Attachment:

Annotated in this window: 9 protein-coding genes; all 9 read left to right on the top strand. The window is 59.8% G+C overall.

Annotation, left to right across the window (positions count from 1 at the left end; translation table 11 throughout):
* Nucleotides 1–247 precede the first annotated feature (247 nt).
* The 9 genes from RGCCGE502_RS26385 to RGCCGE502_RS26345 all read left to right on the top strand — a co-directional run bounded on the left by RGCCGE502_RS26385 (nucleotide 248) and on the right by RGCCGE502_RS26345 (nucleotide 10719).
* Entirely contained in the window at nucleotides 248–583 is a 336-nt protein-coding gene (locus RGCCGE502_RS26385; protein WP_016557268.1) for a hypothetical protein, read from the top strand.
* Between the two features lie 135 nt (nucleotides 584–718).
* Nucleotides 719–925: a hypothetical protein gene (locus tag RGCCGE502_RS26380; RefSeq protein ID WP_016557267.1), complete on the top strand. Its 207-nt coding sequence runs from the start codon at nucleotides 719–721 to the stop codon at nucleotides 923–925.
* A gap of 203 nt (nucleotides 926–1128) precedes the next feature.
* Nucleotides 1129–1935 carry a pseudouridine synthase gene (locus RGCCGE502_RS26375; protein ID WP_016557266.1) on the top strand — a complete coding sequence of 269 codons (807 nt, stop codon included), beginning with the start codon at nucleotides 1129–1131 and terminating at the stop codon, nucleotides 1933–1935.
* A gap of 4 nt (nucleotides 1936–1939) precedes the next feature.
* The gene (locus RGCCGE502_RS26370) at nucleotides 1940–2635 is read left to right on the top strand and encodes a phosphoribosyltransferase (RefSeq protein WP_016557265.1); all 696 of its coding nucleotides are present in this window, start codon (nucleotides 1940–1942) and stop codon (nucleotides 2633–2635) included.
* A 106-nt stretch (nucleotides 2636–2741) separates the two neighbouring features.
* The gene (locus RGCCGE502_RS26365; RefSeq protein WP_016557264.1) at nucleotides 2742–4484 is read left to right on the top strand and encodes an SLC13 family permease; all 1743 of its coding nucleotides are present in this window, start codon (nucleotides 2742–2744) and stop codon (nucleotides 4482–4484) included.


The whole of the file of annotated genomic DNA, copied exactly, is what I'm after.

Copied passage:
Annotated in this window: 9 protein-coding genes; all 9 read left to right on the top strand. The window is 59.8% G+C overall.

Annotation, left to right across the window (positions count from 1 at the left end; translation table 11 throughout):
* Nucleotides 1–247 precede the first annotated feature (247 nt).
* The 9 genes from RGCCGE502_RS26385 to RGCCGE502_RS26345 all read left to right on the top strand — a co-directional run bounded on the left by RGCCGE502_RS26385 (nucleotide 248) and on the right by RGCCGE502_RS26345 (nucleotide 10719).
* Entirely contained in the window at nucleotides 248–583 is a 336-nt protein-coding gene (locus RGCCGE502_RS26385; protein WP_016557268.1) for a hypothetical protein, read from the top strand.
* Between the two features lie 135 nt (nucleotides 584–718).
* Nucleotides 719–925: a hypothetical protein gene (locus tag RGCCGE502_RS26380; RefSeq protein ID WP_016557267.1), complete on the top strand. Its 207-nt coding sequence runs from the start codon at nucleotides 719–721 to the stop codon at nucleotides 923–925.
* A gap of 203 nt (nucleotides 926–1128) precedes the next feature.
* Nucleotides 1129–1935 carry a pseudouridine synthase gene (locus RGCCGE502_RS26375; protein ID WP_016557266.1) on the top strand — a complete coding sequence of 269 codons (807 nt, stop codon included), beginning with the start codon at nucleotides 1129–1131 and terminating at the stop codon, nucleotides 1933–1935.
* A gap of 4 nt (nucleotides 1936–1939) precedes the next feature.
* The gene (locus RGCCGE502_RS26370) at nucleotides 1940–2635 is read left to right on the top strand and encodes a phosphoribosyltransferase (RefSeq protein WP_016557265.1); all 696 of its coding nucleotides are present in this window, start codon (nucleotides 1940–1942) and stop codon (nucleotides 2633–2635) included.
* A 106-nt stretch (nucleotides 2636–2741) separates the two neighbouring features.
* The gene (locus RGCCGE502_RS26365; RefSeq protein WP_016557264.1) at nucleotides 2742–4484 is read left to right on the top strand and encodes an SLC13 family permease; all 1743 of its coding nucleotides are present in this window, start codon (nucleotides 2742–2744) and stop codon (nucleotides 4482–4484) included.